Saturday, 24 December 2011

"Wanted, Dead or Alive: Critical Geographies of Human-Animal Encounters"


Call for papers:
"Wanted, Dead or Alive: Critical Geographies of Human-Animal Encounters"

RGS-IBG Conference, 3rd-5th July 2012

Organisers: Daniel Allen (Independent Scholar), and Richard White (Sheffield Hallam). Animal Geography Research Network

The emergence of a ‘more-than-human geographies’ approach to the natural world has seen the dissolution of nature-culture binaries, challenged understandings of “the animal”, and heightened the appreciation of hybridity and subjectivities. Despite these important developments, it has been suggested that ‘something is lost’ with this analysis; and the danger of denying difference altogether remains (Castree, 2003). As Philo (2005: 829) reflects: ‘might it not be that the animals – in detail, up close, face-to-face, as it were – still remain somewhat shadowy presences? They are animating the stories being told, but in their individuality – as different species, even as individuals – they stay in the margins.’

This ambitious session strives to reconsider the original aims of the new animal geographies project, documenting all manner of encounters between humans and animals, showing the spatiality of human-animal orderings, and revealing how such relationships shaped ideas, practices and identities throughout history (Philo and Wilbert, 2001). The session welcomes papers engaging with human-animal encounters in secure places, landscapes of defence, spaces of security and insecurity. Possible topics could include: animals in warfare, detection species at home and in the workplace, animals as both forms of security for and devourers of property, encounters with dangerous species (captivity, taming, killing), securing indigenous and endangered species populations, animal protection through welfare and rights. The session will showcase the rich variety of human-animal research in social, cultural and historical geography. By bringing together ‘retold stories’ (H. Lorimer, 2005) and ‘responsible anthropologies’ (Johnston, 2008) it is hoped this session will keep non-human animals out of the shadows of marginality, and also help secure ongoing contributions from the field of animal geography.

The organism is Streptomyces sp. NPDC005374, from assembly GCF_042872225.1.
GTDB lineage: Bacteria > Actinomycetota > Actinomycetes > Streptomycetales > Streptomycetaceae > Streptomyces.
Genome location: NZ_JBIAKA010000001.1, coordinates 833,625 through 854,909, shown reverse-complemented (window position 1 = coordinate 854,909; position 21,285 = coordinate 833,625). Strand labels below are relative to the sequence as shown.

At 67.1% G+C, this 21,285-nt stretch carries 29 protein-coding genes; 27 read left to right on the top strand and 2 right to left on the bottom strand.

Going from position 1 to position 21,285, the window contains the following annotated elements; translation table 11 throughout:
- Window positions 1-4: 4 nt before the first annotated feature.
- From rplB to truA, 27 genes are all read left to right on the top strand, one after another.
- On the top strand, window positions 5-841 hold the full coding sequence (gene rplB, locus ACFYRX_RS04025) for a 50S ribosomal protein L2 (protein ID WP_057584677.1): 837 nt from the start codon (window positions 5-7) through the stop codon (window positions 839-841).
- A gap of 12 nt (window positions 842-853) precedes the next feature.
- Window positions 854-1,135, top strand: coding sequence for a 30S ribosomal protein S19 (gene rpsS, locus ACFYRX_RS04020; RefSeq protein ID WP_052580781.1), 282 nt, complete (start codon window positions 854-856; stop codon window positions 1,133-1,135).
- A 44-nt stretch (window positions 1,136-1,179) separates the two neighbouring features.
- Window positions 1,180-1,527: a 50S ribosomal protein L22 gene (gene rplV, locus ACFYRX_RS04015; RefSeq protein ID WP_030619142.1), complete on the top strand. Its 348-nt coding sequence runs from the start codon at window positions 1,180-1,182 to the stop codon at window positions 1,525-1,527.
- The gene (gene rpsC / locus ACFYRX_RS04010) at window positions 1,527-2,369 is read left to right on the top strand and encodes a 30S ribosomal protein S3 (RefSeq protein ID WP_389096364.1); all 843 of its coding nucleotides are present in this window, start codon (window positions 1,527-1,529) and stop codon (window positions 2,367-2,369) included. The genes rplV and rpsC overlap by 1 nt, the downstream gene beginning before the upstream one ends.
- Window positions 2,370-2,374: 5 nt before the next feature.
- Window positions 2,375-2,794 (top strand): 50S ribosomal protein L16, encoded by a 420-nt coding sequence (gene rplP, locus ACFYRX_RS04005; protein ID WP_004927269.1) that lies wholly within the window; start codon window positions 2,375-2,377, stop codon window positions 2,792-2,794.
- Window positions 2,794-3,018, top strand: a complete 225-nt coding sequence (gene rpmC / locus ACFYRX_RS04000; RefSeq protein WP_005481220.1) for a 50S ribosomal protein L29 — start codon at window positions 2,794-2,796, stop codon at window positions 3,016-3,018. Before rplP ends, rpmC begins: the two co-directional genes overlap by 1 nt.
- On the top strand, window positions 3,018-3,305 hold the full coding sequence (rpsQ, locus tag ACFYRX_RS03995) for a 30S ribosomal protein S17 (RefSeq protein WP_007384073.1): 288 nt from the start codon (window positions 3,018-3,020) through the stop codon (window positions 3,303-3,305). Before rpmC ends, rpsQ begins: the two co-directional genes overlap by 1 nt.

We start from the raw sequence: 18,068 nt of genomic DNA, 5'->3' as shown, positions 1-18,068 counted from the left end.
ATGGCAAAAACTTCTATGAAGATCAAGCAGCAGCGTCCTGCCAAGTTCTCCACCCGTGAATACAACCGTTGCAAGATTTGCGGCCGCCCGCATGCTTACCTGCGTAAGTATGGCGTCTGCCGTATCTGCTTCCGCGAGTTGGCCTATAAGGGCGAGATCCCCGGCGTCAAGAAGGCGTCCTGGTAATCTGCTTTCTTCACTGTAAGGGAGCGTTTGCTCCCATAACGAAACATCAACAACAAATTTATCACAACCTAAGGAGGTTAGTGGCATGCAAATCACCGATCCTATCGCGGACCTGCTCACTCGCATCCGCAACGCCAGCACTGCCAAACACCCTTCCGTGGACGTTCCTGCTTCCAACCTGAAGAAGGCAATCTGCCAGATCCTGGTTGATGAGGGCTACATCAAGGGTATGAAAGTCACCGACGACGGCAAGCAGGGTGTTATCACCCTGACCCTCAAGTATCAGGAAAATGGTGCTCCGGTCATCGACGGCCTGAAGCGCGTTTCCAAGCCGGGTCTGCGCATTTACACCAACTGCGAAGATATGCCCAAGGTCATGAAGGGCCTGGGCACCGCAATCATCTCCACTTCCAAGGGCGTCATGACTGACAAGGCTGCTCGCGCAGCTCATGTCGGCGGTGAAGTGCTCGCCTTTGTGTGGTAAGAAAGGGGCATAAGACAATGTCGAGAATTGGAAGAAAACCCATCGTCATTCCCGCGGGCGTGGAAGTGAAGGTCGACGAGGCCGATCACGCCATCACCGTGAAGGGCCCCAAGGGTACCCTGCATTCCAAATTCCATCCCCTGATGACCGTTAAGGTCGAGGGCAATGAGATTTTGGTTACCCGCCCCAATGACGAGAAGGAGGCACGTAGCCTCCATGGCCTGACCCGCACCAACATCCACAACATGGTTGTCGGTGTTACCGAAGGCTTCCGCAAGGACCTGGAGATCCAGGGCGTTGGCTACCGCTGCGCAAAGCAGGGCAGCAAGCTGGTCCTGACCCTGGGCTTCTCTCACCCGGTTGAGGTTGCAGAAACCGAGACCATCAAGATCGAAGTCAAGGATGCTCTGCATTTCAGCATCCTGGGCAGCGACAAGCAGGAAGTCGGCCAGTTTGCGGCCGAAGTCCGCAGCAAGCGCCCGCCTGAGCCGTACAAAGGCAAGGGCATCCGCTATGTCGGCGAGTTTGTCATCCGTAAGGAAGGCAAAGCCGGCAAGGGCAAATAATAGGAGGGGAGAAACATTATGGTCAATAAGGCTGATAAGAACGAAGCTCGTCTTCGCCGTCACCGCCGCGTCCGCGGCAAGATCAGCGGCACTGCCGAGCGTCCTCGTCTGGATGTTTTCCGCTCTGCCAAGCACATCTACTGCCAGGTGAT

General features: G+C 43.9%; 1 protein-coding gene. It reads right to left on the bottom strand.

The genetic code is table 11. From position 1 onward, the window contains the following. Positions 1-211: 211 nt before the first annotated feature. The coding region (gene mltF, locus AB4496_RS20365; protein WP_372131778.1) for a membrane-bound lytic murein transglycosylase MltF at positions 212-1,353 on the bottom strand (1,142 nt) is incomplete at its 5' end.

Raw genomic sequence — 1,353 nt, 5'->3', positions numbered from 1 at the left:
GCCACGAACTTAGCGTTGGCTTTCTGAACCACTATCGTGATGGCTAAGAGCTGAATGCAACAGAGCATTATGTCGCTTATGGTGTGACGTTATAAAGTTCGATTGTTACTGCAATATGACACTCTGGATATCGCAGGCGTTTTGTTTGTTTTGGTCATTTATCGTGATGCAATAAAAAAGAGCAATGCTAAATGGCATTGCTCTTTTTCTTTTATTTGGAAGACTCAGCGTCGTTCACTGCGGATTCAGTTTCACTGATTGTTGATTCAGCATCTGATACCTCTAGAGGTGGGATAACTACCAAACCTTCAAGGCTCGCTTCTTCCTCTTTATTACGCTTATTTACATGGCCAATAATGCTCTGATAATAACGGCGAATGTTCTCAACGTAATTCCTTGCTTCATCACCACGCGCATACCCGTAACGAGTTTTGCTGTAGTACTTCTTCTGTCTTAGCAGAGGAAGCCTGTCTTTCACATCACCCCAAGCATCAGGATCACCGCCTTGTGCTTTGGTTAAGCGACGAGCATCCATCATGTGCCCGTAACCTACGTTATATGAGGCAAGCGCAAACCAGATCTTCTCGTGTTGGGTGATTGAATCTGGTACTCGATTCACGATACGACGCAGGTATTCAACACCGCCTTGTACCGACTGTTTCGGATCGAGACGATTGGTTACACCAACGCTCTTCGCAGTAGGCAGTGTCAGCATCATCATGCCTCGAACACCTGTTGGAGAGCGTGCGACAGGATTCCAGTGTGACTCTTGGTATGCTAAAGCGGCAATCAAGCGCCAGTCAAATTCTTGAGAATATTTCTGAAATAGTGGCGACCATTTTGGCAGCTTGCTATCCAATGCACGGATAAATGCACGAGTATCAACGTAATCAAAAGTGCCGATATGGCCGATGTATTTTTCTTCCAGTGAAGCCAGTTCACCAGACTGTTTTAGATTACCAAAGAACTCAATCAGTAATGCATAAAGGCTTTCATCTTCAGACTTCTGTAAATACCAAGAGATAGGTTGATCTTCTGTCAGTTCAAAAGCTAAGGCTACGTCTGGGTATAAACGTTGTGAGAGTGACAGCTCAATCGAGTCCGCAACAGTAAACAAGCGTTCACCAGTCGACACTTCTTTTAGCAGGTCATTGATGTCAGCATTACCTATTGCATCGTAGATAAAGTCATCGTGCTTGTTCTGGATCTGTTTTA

Instructions for Authors: Please send abstracts (250 words max) to Daniel Allen (d_n_allen@hotmail.com), or Richard J White (Richard.White@shu.ac.uk) by Friday 27th January 2012.

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